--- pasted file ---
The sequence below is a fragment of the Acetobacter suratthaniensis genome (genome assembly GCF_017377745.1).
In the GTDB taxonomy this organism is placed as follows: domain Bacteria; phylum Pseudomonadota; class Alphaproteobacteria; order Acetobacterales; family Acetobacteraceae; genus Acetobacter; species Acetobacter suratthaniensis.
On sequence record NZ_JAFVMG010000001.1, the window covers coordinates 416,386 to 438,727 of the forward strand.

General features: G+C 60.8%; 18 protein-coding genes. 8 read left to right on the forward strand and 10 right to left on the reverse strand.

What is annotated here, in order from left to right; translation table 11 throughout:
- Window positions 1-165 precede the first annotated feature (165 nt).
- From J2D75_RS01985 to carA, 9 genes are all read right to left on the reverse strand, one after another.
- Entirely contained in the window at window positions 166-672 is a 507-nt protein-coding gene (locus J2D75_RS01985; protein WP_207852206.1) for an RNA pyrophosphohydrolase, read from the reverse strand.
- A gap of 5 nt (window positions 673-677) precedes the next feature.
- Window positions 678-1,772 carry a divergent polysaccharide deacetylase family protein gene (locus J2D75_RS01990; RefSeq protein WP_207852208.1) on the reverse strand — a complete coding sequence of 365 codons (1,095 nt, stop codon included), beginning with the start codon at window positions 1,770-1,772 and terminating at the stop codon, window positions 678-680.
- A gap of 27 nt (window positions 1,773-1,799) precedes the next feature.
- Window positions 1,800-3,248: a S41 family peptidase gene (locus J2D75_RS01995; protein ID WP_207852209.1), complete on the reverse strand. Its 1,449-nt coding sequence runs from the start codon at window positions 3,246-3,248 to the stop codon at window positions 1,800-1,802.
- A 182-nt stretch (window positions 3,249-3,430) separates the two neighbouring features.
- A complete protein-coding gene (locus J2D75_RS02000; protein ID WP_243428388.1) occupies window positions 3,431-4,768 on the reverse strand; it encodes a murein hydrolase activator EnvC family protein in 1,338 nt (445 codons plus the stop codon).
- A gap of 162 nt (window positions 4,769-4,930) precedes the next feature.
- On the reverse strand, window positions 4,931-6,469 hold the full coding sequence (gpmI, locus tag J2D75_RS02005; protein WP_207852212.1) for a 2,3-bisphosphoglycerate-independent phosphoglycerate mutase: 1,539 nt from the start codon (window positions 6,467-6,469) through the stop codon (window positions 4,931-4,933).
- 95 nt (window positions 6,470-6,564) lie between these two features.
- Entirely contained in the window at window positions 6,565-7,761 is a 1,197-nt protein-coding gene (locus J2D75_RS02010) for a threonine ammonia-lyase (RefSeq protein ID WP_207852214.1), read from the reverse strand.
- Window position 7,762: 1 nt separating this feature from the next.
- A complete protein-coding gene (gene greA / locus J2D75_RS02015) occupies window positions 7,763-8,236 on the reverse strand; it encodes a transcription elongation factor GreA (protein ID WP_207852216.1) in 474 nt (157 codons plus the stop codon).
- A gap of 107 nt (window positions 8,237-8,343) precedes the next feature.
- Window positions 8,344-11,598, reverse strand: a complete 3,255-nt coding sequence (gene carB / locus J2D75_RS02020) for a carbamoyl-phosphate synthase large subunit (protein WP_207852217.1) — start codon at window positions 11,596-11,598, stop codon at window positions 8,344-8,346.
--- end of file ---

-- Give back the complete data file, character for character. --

The sequence below is a fragment of the Acetobacter suratthaniensis genome (genome assembly GCF_017377745.1).
In the GTDB taxonomy this organism is placed as follows: domain Bacteria; phylum Pseudomonadota; class Alphaproteobacteria; order Acetobacterales; family Acetobacteraceae; genus Acetobacter; species Acetobacter suratthaniensis.
On sequence record NZ_JAFVMG010000001.1, the window covers coordinates 416,386 to 438,727 of the forward strand.

General features: G+C 60.8%; 18 protein-coding genes. 8 read left to right on the forward strand and 10 right to left on the reverse strand.

What is annotated here, in order from left to right; translation table 11 throughout:
- Window positions 1-165 precede the first annotated feature (165 nt).
- From J2D75_RS01985 to carA, 9 genes are all read right to left on the reverse strand, one after another.
- Entirely contained in the window at window positions 166-672 is a 507-nt protein-coding gene (locus J2D75_RS01985; protein WP_207852206.1) for an RNA pyrophosphohydrolase, read from the reverse strand.
- A gap of 5 nt (window positions 673-677) precedes the next feature.
- Window positions 678-1,772 carry a divergent polysaccharide deacetylase family protein gene (locus J2D75_RS01990; RefSeq protein WP_207852208.1) on the reverse strand — a complete coding sequence of 365 codons (1,095 nt, stop codon included), beginning with the start codon at window positions 1,770-1,772 and terminating at the stop codon, window positions 678-680.
- A gap of 27 nt (window positions 1,773-1,799) precedes the next feature.
- Window positions 1,800-3,248: a S41 family peptidase gene (locus J2D75_RS01995; protein ID WP_207852209.1), complete on the reverse strand. Its 1,449-nt coding sequence runs from the start codon at window positions 3,246-3,248 to the stop codon at window positions 1,800-1,802.
- A 182-nt stretch (window positions 3,249-3,430) separates the two neighbouring features.
- A complete protein-coding gene (locus J2D75_RS02000; protein ID WP_243428388.1) occupies window positions 3,431-4,768 on the reverse strand; it encodes a murein hydrolase activator EnvC family protein in 1,338 nt (445 codons plus the stop codon).
- A gap of 162 nt (window positions 4,769-4,930) precedes the next feature.
- On the reverse strand, window positions 4,931-6,469 hold the full coding sequence (gpmI, locus tag J2D75_RS02005; protein WP_207852212.1) for a 2,3-bisphosphoglycerate-independent phosphoglycerate mutase: 1,539 nt from the start codon (window positions 6,467-6,469) through the stop codon (window positions 4,931-4,933).
- 95 nt (window positions 6,470-6,564) lie between these two features.
- Entirely contained in the window at window positions 6,565-7,761 is a 1,197-nt protein-coding gene (locus J2D75_RS02010) for a threonine ammonia-lyase (RefSeq protein ID WP_207852214.1), read from the reverse strand.
- Window position 7,762: 1 nt separating this feature from the next.
- A complete protein-coding gene (gene greA / locus J2D75_RS02015) occupies window positions 7,763-8,236 on the reverse strand; it encodes a transcription elongation factor GreA (protein ID WP_207852216.1) in 474 nt (157 codons plus the stop codon).
- A gap of 107 nt (window positions 8,237-8,343) precedes the next feature.
- Window positions 8,344-11,598, reverse strand: a complete 3,255-nt coding sequence (gene carB / locus J2D75_RS02020) for a carbamoyl-phosphate synthase large subunit (protein WP_207852217.1) — start codon at window positions 11,596-11,598, stop codon at window positions 8,344-8,346.